METHODS: MEDLINE In-Process & Other Non-Indexed Citations, MEDLINE, EMBASE and Cochrane Central Register of Controlled Trial were searched on 17 November 2015. Reviewers extracted data and assessed methodological quality in duplicate.
RESULTS: We included 26 studies reporting on 584 patients with SCS and 457 patients with NF adrenal tumors. Studies used different definitions of SCS. Patients with SCS undergoing adrenalectomy demonstrated an overall improvement in cardiovascular risk factors (61% for hypertension, 52% for diabetes mellitus, 45% for obesity and 24% for dyslipidemia). When compared with conservative management, patients with SCS undergoing adrenalectomy experienced improvement in hypertension (RR 11, 95% CI: 4.3-27.8) and diabetes mellitus (RR 3.9, 95% CI: 1.5-9.9), but not dyslipidemia (RR 2.6, 95% CI: 0.97-7.2) or obesity (RR 3.4, 95% CI: 0.95-12). Patients with NF adrenal tumors experienced improvement in hypertension (21/54 patients); however, insufficient data exist for comparison to patients with SCS.
CONCLUSIONS: Available low-to-moderate-quality evidence from heterogeneous studies suggests a beneficial effect of adrenalectomy on cardiovascular risk factors in patients with SCS overall and compared with conservative management.

Fives C, Feeley L, Sadadcharam M, et al.
Incidence of intraglandular lymph nodes within submandibular gland, and involvement by floor of mouth cancer.
Eur Arch Otorhinolaryngol. 2017; 274(1):461-466 [PubMed] Related Publications
Resection of the submandibular gland is generally undertaken as an integral component of level I neck dissection for oral cancer. However, it is unclear whether lymph nodes are present within the submandibular gland which may form the basis of lymphatic spread. Our purpose was to investigate the frequency of lymph nodes within the submandibular gland, and the incidence and mechanism of submandibular gland involvement in floor of mouth cancer. Retrospective review of 177 patients with oral cancer undergoing neck dissection. Original pathology slides of floor of mouth cases were re-reviewed by two pathologists to determine frequency of intraglandular lymph nodes, and incidence and mechanism of submandibular gland involvement by cancer. The overall incidence of cervical metastases was 36.4 %, of whom 44 % had level I metastases. Level I metastases were significantly more common in floor of mouth than tongue cancers (p = 0.004). Among 50 patients with floor of mouth cancer undergoing re-review of pathology slides, intraglandular lymph nodes were not found in any of 69 submandibular glands. Submandibular gland involvement by cancer was present in two patients, representing 1 % of all oral cancers, and 4 % FOM cases. Mechanisms of involvement were direct extension, and by an apparent novel mechanism of carcinoma growing along bilateral Wharton's ducts. Despite the high incidence of level I metastasis in floor of mouth, lymphatic metastases to submandibular gland are unlikely based on absence of intraglandular lymph nodes. We describe a previously unreported mechanism of submandibular gland involvement.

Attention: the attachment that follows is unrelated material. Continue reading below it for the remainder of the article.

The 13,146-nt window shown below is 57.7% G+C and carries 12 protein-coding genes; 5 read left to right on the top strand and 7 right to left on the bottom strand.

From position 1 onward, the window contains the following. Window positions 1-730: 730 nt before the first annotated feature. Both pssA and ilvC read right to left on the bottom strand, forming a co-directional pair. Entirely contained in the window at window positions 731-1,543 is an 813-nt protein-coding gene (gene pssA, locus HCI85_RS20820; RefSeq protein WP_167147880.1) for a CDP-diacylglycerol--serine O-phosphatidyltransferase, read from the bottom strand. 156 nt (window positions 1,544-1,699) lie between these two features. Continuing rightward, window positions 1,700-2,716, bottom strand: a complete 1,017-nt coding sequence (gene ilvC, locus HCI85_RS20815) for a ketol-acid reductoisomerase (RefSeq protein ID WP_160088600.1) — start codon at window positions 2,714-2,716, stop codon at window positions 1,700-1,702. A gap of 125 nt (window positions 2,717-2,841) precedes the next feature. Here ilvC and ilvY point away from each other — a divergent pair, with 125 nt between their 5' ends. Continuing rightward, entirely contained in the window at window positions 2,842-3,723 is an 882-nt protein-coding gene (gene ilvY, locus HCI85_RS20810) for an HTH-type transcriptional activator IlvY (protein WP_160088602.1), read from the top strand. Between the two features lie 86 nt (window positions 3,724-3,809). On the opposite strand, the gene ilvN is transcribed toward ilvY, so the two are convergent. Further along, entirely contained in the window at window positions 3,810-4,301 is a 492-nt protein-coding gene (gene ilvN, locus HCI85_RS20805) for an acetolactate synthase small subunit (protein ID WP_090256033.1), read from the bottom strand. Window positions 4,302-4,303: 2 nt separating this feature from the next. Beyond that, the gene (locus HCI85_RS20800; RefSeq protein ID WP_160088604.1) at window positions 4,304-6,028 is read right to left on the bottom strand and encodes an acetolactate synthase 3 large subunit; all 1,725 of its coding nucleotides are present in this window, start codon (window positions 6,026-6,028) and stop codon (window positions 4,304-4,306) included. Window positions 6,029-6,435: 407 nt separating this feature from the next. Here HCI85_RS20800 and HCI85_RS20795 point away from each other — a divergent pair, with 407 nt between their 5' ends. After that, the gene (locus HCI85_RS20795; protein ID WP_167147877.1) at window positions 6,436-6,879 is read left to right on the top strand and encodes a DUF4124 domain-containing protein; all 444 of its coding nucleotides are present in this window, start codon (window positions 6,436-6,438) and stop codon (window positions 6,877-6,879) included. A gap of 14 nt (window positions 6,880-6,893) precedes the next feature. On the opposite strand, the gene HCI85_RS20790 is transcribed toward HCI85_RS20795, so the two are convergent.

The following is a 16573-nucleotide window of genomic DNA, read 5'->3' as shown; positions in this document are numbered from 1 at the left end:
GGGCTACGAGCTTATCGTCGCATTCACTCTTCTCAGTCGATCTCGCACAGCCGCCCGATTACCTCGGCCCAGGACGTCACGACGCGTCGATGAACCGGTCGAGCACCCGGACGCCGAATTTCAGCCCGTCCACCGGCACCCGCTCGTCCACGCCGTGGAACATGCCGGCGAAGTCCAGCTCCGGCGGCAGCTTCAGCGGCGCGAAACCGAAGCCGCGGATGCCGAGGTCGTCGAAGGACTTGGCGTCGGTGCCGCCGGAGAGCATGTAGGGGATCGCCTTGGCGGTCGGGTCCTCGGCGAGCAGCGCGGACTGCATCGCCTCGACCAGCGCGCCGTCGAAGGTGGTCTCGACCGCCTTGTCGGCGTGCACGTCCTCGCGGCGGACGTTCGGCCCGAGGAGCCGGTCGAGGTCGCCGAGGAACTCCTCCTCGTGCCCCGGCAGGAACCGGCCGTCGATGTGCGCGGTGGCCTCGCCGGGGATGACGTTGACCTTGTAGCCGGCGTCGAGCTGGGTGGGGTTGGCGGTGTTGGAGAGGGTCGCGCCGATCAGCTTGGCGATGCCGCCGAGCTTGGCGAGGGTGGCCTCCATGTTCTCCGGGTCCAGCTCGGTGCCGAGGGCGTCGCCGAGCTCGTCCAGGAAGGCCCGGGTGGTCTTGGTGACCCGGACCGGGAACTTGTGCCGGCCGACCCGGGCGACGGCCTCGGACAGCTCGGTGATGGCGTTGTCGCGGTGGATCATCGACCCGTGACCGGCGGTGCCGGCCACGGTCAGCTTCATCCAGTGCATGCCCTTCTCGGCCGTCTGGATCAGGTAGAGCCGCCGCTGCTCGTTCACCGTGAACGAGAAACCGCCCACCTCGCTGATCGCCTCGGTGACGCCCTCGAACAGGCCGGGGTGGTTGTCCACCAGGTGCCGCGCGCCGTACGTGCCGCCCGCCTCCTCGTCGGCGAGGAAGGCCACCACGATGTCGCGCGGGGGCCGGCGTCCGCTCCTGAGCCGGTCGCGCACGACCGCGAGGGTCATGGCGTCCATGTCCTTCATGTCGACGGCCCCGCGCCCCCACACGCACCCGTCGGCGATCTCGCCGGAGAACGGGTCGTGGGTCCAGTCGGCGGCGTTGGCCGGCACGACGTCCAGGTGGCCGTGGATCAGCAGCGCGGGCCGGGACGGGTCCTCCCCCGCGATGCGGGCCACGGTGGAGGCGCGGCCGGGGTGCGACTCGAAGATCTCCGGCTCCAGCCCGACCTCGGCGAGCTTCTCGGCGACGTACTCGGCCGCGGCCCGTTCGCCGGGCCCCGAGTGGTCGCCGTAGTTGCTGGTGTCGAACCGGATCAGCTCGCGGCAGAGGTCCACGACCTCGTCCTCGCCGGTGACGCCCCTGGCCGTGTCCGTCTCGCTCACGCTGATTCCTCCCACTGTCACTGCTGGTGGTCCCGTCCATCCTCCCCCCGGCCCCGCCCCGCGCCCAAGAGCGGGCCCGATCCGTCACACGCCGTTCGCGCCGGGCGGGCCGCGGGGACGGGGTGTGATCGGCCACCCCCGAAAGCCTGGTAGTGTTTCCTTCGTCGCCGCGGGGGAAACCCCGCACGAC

Moore C, Killough S, Markey N, et al.
Oral Health Status of Patients Undergoing Treatment for Head and Neck Oncology in Northern Ireland.
Eur J Prosthodont Restor Dent. 2016; 24(2):58-62 [PubMed] Related Publications
This study aimed to collect data on the oral health status of patients undergoing treatment for head and neck oncology across Northern Ireland. Data were collected on all patients referred to the Northern Ireland Multidisciplinary Head and Neck Oncology Team for discussion and treatment planning. Each patient underwent pre-treatment dental assessment in the Centre for Dentistry, Queen's University Belfast, between June 2013 and November 2014. Data were collected from clinical oral examinations supplemented with intra-oral radiographs. During the course of the study 96 patients were assessed and the levels of dental disease observed in this cohort were high. On clinical examination 43% were diagnosed with caries and 46% with periodontal disease. Ten patients were completely edentate. The disease profile of this patient group presents significant challenges to dental services tasked with rendering patients dentally fit prior to undergoing oncology treatment.

Curigliano G, O'Connor DP, Rosenberg JA, Jacobs I
Biosimilars: Extrapolation for oncology.
Crit Rev Oncol Hematol. 2016; 104:131-7 [PubMed] Related Publications
A biosimilar is a biologic that is highly similar to a licensed biologic (the reference product) in terms of purity, safety and efficacy. If the reference product is licensed to treat multiple therapeutic indications, extrapolation of indications, i.e., approval of a biosimilar for use in an indication held by the reference product but not directly studied in a comparative clinical trial with the biosimilar, may be possible but has to be scientifically justified. Here, we describe the data required to establish biosimilarity and emphasize that indication extrapolation is based on scientific principles and known mechanism of action.

Buchanan PJ, McCloskey KD
CaV channels and cancer: canonical functions indicate benefits of repurposed drugs as cancer therapeutics.
Eur Biophys J. 2016; 45(7):621-633 [PubMed] Article available free on PMC after 01/10/2017 Related Publications